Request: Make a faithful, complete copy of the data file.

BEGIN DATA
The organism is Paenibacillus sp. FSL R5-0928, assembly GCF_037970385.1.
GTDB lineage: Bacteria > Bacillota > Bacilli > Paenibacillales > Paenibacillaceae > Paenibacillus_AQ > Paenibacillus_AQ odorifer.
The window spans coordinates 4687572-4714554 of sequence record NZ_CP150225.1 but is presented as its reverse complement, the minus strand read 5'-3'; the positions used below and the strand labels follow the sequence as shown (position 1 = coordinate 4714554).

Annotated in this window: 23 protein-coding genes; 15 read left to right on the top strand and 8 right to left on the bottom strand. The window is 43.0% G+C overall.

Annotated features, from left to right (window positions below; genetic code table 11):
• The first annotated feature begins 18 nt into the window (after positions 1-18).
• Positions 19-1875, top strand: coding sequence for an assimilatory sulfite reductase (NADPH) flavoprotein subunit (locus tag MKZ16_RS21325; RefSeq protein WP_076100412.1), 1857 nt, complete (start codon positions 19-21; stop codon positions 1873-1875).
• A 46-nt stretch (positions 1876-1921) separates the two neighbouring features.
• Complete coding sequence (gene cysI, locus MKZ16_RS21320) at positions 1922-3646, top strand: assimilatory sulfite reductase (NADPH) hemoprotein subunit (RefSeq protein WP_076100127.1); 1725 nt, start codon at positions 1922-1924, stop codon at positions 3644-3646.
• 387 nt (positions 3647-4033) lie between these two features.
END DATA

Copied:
The organism is Paenibacillus sp. FSL R5-0928, assembly GCF_037970385.1.
GTDB lineage: Bacteria > Bacillota > Bacilli > Paenibacillales > Paenibacillaceae > Paenibacillus_AQ > Paenibacillus_AQ odorifer.
The window spans coordinates 4687572-4714554 of sequence record NZ_CP150225.1 but is presented as its reverse complement, the minus strand read 5'-3'; the positions used below and the strand labels follow the sequence as shown (position 1 = coordinate 4714554).

Annotated in this window: 23 protein-coding genes; 15 read left to right on the top strand and 8 right to left on the bottom strand. The window is 43.0% G+C overall.

Annotated features, from left to right (window positions below; genetic code table 11):
• The first annotated feature begins 18 nt into the window (after positions 1-18).
• Positions 19-1875, top strand: coding sequence for an assimilatory sulfite reductase (NADPH) flavoprotein subunit (locus tag MKZ16_RS21325; RefSeq protein WP_076100412.1), 1857 nt, complete (start codon positions 19-21; stop codon positions 1873-1875).
• A 46-nt stretch (positions 1876-1921) separates the two neighbouring features.
• Complete coding sequence (gene cysI, locus MKZ16_RS21320) at positions 1922-3646, top strand: assimilatory sulfite reductase (NADPH) hemoprotein subunit (RefSeq protein WP_076100127.1); 1725 nt, start codon at positions 1922-1924, stop codon at positions 3644-3646.
• 387 nt (positions 3647-4033) lie between these two features.